Sunday, September 28, 2008

Large Numbers

I've been thinking a bit about large numbers recently, probably in part because I read Richard Dawkins' book The Blind Watchmaker on the boat and here in Bali, and he talks a lot about both large and small numbers, and interestingly, how the human mind is really only adapted to think clearly about certain ranges of numbers. All quite fascinating, as Dawkins always is.

But what's really on my mind here is money. When we were in Mexico a few months back, the exchange rate for pesos and dollars was roughly 10:1 or 11:1, but for convenience, everyone sort of thinks in 10:1, and that's easy. If something costs 10 pesos, you can pay with one dollar, and it's all good.

Here in Indonesia, the exchange rate for rupiahs is about 9,200:1, so not only is it a less convenient quantity to figure in your head, you also have to deal in numbers on an everyday basis that sound more like annual salaries to me. For example, yesterday we had a buffet lunch, which costs Rp80,000 (just under US$9) for each person. We shared a large bottle of Bintang, the local beer, for Rp35,000. Suddenly the bill for lunch is Rp195,000, plus the ubiquitous tax and service charge, and now lunch costs Rp235,000. That's really only US$25 for lunch for two people, which isn't outrageous in a tourist context. But that number just seems large.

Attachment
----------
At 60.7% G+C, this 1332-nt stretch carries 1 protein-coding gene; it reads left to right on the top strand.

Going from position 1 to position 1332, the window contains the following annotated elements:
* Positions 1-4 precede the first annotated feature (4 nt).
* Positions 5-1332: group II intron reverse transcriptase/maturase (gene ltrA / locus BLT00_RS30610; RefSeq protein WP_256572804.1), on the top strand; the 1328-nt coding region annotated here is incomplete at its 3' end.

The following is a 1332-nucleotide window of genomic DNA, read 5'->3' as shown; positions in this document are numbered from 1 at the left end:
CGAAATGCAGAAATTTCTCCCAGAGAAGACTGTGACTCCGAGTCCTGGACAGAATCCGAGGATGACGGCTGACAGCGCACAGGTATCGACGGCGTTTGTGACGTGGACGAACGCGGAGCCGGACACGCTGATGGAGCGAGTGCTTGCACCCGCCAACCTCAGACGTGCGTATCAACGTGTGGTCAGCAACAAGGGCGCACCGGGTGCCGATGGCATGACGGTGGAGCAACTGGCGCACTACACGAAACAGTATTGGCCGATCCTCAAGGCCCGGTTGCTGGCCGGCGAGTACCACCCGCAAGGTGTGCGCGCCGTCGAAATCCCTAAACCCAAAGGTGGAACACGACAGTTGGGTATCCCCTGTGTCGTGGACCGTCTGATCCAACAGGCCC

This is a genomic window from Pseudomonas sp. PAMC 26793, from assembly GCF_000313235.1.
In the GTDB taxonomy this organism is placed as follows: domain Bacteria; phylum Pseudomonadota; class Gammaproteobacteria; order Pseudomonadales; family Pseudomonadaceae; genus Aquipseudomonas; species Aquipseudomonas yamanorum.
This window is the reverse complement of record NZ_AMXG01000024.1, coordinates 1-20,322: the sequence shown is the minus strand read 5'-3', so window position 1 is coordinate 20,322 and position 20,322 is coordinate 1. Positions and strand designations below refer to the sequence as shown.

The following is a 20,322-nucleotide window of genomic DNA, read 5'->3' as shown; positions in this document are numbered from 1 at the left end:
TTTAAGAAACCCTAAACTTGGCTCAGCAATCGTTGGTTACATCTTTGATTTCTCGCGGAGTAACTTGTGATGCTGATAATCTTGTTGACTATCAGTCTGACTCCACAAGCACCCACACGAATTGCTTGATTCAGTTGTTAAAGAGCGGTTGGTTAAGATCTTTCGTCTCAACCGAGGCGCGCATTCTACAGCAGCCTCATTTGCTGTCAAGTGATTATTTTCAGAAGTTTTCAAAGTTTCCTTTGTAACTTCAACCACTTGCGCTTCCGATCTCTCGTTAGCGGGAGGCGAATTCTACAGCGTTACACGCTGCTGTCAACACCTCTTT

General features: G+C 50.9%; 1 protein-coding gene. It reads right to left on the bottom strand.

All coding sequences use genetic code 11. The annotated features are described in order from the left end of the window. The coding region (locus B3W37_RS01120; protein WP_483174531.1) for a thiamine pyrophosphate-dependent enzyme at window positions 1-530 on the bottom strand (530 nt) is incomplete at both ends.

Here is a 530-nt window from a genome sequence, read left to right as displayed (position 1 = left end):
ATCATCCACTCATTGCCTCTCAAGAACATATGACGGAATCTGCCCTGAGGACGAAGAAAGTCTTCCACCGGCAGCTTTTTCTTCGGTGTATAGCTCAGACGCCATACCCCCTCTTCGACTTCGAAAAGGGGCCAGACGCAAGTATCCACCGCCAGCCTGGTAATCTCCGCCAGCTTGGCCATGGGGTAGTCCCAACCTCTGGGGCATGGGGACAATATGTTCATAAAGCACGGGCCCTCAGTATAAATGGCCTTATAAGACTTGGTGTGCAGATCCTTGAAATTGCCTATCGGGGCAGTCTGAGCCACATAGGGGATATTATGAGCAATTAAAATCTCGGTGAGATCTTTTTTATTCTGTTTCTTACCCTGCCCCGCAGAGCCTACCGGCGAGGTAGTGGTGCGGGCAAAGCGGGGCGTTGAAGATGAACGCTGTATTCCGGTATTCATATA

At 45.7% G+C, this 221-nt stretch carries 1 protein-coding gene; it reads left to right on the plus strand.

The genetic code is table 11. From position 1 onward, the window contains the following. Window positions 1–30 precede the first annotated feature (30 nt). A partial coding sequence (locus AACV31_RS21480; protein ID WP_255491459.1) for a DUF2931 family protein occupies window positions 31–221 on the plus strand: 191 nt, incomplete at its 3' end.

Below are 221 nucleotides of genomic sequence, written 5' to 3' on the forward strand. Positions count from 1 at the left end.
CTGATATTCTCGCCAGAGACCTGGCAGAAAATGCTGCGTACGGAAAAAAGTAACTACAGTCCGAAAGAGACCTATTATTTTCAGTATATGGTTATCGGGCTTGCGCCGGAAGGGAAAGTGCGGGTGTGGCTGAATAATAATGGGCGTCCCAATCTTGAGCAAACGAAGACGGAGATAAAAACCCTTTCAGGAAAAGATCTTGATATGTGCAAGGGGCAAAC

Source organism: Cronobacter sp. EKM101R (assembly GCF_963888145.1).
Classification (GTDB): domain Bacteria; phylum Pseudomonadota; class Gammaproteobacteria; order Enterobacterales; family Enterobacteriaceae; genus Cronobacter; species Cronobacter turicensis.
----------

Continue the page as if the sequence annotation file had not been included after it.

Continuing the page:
Going to the ATM to take out another million rupiah is...daunting, even though I know it's not unreasonable. I can only imagine the effect of the rampant inflation in places like Zimbabwe, where you suddenly need millions or even billions of the local currency to get anything.

And yet, many things here seem very inexpensive. Our hotel costs us only US$45 per night, which is great. We bought a shirt and a sarong from Dewa's wife's shop, and it totaled US$32. There are certainly bargains here. It's just sometimes hard to wrap your head around what they are.

1 comment:

Sarette said...

It used to be that a cup of coffee only cost a nickle, and a whole meal could be had for $1 - $2. In the 1930's, a teacher in Missouri made $45 a month. I'm sure she would say, "What d'ya mean that dinner costs $25? That's over a half month's pay!"

What's more, if the current economic fear mongering has any legs, we could see massive inflation in this country where a dinner out at your average restaurant suddenly runs $200 - $300 or higher. Can the thousand dollar cup of coffee be far behind?

Imagine what happens if the world moves off the dollar for oil and all those petrodollars come flooding back home.

Want a loaf of bread? Get a wheelbarrow, load it up with $100's, and head on down to the store. Don't forget to speak in polite german! :)